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U.S. IP-enabled Connected Home Forecast

The connected home era has finally arrived, according to the latest research from Strategy Analytics. US sales of IP-enabled devices in 2005 rose by over 500 percent to 16 million units, as consumers rushed to buy IP-enabled games consoles, entertainment PCs and digital video recorders. This report, "Quantifying the Digital Home Opportunity," predicts that by 2010 US households will own more than 330 million IP-enabled devices that will be able to share and access music and video across home networks.

"Connected," or "IP-enabled," devices allow consumers to share content and entertainment applications across a home network. Major technology providers, such as Cisco/Linksys, Intel and Sony, are heavily promoting a new era of digital consumer electronics built around the connected home network. Early success stories include portable gaming devices from Sony and Nintendo, Microsoft's Xbox 360 and TiVo's latest DVRs.

Peter King, Connected Home Devices Service Director, said, "Consumer technology vendors who ignore the fundamental industry shift toward IP-enabled devices will be left behind. Our research finds that 7 percent of the digital consumer electronics market was IP-enabled in 2005, compared to only 1 percent in 2004. This trend will continue during 2006 as more and more manufacturers add connectivity to flat panel TVs, DVD players, digital cameras and cellphones. But technology vendors must analyze each market segment on its own merits: connectivity will penetrate some segments faster than others."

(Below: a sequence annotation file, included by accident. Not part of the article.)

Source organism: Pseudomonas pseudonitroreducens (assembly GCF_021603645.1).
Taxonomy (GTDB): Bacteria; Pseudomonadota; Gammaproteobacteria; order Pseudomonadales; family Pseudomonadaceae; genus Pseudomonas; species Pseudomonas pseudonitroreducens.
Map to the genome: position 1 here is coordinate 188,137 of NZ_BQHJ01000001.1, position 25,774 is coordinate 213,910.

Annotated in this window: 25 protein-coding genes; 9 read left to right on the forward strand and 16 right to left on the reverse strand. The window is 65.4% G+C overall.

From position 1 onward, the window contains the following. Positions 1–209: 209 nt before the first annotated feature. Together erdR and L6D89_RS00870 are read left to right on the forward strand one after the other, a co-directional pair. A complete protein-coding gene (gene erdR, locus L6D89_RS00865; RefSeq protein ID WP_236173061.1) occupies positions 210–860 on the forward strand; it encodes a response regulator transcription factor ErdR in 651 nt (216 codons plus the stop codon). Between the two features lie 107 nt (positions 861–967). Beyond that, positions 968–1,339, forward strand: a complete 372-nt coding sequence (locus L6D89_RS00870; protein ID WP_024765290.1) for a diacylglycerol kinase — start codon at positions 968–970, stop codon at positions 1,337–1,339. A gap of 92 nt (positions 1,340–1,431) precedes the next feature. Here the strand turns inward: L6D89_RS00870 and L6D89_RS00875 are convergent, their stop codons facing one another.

David Mercer, Digital Consumer Practice VP, adds, "The digital home industry will be transformed as new entrants embracing the connected home take share from established players. Successful vendors will focus on helping consumers overcome the complexities of installing and using networked entertainment devices."

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